הנכנס לבית המנוגע וכליו על כתיפיו וסנדליו וטבעותיו בידיו הוא והם טמאין מיד היה לבוש כליו וסנדליו ברגליו וטבעותיו באצבעותיו הוא טמא מיד והן טהורין עד שישהא בכדי אכילת פרס פת חיטין ולא פת שעורין מיסב ואוכל בליפתן

Why does is the eating davka  מיסב ואוכל, b'haseiba?  Rashi writes:   מיסב. שהייה זו בהסיבה שיערוהו ולא בנאכלת בעמידה והולך ובא שהוא שוהה באכילתו יותר  When you recline and are engaged in doing nothing but eating, the eating goes faster than when you are walking around with your plate (hence the reason people linger at smorgasbords).

Maybe another reason to do haseiba on Pesach night is as a sign of chipazon, because when you eat that way you eat faster.

4) R' Tzadok haKohen writes that the reason we start the seder with karpas, a vegetable, is because Adam haRishon, in response to his eating eitz ha'daas, was cursed וְאָכַלְתָּ֖ אֶת־עֵ֥שֶׂב הַשָּׂדֶֽה.  (Adam complained that he cannot be so degraded as to eat like an animal of the field,  so Hashem softened the blow a bit and allowed him to eat bread, בְּזֵעַ֤ת אַפֶּ֙יךָ֙ תֹּ֣אכַל לֶ֔חֶם. )  Pesach is not just about the release from Egypt, but is about the tikun of man's earliest sin as well.  That is the ultimate goal of geulah, which is still in process.  

I don't like eating vegetables.  Most parents have to twist their kids' arms to get them to eat veggies.  I think this may be a remnant deep in our psyche of Adam haRishon's reaction.   Either that, or vegetables just don't taste very good.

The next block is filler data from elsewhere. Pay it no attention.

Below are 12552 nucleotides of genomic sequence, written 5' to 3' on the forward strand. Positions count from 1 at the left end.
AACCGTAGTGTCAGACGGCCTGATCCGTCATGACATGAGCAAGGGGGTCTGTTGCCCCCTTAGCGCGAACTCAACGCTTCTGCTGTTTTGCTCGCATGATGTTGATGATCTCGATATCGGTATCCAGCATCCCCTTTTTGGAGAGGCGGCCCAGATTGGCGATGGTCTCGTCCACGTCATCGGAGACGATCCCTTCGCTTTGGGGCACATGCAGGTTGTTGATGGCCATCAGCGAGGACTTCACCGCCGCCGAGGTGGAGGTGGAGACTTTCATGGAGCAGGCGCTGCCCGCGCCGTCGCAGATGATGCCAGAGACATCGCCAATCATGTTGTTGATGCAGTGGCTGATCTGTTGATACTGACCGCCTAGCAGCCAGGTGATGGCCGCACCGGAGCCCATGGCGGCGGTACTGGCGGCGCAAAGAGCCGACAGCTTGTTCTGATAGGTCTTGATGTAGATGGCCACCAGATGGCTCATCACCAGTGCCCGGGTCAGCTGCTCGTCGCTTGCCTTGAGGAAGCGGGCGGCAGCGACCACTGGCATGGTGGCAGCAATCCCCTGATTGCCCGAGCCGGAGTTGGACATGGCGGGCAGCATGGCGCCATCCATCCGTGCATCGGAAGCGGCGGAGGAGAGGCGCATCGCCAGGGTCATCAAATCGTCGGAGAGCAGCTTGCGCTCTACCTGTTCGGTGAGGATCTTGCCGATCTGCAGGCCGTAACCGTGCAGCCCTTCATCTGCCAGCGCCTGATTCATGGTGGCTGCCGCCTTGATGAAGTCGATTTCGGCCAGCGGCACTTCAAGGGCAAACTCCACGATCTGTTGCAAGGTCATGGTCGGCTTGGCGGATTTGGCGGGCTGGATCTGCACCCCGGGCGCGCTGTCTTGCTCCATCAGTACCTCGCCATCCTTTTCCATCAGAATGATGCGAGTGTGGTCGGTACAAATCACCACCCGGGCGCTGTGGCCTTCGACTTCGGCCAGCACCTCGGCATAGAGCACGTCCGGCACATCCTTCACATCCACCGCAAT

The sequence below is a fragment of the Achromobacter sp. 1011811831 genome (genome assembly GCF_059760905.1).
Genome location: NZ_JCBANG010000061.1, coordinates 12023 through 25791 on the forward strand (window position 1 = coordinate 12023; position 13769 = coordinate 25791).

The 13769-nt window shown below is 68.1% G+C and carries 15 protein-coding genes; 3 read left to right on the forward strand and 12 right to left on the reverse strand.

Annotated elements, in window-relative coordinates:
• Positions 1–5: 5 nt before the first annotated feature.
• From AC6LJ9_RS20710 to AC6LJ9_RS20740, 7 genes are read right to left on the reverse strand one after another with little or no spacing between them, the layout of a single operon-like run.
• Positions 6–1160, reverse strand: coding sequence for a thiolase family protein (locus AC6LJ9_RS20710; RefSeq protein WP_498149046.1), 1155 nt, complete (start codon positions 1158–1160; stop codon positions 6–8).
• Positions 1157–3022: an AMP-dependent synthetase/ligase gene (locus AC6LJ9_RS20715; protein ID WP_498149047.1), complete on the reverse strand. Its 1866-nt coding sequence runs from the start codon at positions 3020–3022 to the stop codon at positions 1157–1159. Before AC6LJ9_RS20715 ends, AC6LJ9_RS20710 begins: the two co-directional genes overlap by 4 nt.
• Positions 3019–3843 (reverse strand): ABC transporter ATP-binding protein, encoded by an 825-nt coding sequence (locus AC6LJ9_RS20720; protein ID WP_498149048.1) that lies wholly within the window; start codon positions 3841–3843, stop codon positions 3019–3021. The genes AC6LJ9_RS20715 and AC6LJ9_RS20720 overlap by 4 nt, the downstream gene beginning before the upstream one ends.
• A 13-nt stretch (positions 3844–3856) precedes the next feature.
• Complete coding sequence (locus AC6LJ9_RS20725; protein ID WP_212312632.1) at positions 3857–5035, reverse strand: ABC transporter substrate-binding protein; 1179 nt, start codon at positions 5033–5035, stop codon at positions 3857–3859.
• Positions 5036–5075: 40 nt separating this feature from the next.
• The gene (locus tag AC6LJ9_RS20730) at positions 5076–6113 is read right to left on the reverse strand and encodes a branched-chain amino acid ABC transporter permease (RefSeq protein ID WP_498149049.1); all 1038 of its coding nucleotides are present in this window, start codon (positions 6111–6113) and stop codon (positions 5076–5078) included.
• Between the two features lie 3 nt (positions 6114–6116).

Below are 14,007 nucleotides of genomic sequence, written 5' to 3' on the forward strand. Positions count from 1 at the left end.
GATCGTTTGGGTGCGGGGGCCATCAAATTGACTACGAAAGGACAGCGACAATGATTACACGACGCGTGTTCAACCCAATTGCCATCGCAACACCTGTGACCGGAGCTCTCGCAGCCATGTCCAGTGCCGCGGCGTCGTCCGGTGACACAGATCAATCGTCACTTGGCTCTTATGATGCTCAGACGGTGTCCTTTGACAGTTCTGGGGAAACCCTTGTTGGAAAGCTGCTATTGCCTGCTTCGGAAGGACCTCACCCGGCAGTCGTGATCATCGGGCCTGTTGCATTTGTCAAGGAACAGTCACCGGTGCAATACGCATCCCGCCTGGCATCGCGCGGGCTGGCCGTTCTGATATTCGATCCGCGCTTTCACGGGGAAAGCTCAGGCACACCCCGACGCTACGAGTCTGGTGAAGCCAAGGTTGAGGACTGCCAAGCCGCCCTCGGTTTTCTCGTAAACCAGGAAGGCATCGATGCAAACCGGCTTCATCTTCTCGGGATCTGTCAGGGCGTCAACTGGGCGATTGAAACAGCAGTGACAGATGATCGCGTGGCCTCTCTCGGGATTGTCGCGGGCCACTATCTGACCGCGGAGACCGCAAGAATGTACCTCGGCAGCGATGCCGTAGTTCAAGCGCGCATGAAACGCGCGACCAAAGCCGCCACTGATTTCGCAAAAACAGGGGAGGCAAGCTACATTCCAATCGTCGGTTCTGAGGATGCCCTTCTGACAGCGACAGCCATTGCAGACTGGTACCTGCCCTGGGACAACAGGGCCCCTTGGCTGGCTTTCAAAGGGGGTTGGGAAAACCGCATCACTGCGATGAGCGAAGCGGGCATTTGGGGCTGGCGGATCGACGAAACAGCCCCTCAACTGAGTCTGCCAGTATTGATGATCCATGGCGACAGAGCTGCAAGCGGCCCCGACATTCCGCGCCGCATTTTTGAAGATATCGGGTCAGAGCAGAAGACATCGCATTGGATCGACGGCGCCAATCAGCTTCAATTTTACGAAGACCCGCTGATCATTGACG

5) R' Noson Gestetner points out that there are a number of parallels between what we do on Pesach night and the events surrounding Yaakov getting the bracha from Yitzchak.  Yaakov wore special clothes; on leil ha'seder we wear a kittel.  The  שְׁנֵ֛י גְּדָיֵ֥י עִזִּ֖ים טֹבִ֑ים are an allusion to the korban pesach and the korban chagiga.  Yaakov said to his father קֽוּם־נָ֣א שְׁבָ֗ה וְאׇכְלָה֙ מִצֵּידִ֔י upon which Rashi comments שבה – לשון מיסב על השלחן, that this means haseiba.  Yakov brings wine,  וַיָּ֧בֵא ל֦וֹ יַ֖יִן וַיֵּֽשְׁתְּ, which may be an allusion to the 4 kosos.  Rashi comments on  וַיָּ֛רַח אֶת⁠־רֵ֥יחַ בְּגָדָ֖יו וַֽיְבָרְכֵ֑הוּ וַיֹּ֗אמֶר רְאֵה֙ רֵ֣יחַ בְּנִ֔י כְּרֵ֣יחַ שָׂדֶ֔ה  that  שנתן בו ריח טוב, וזהו שדה תפוחים.  Rashbam adds  את השדה שהוא מלא נרד וכרכום קנה וקנמון.  These are the basic ingredients of our charoset.  

Why do we have this strange minhag of stealing the afikoman?  It all harkens back to Yaakov "stealing" the brachos, which we re-enact this night of leil ha'seder.  

There is a Midrash Pli'ah on the words  בָּ֥א אָחִ֖יךָ בְּמִרְמָ֑ה וַיִּקַּ֖ח בִּרְכָתֶֽךָ that that says that Yitzchak showed Eisav the afikoman.  The Sheivet haMussar quotes that the word בְּמִרְמָ֑ה is equal to the gemastriya of afikoman -- pretty incredible.  

This explains, says R' Gestetner, why Yitzchak told Eisav that he already ate from the meal brought to him earlier and so there was nothing he could do for Eisav.  Why not eat again?!  There's always room for desert!  The answer is that Yitzchak had already eaten afikoman, and אין מפטירין אחר הפּסח אפיקומן.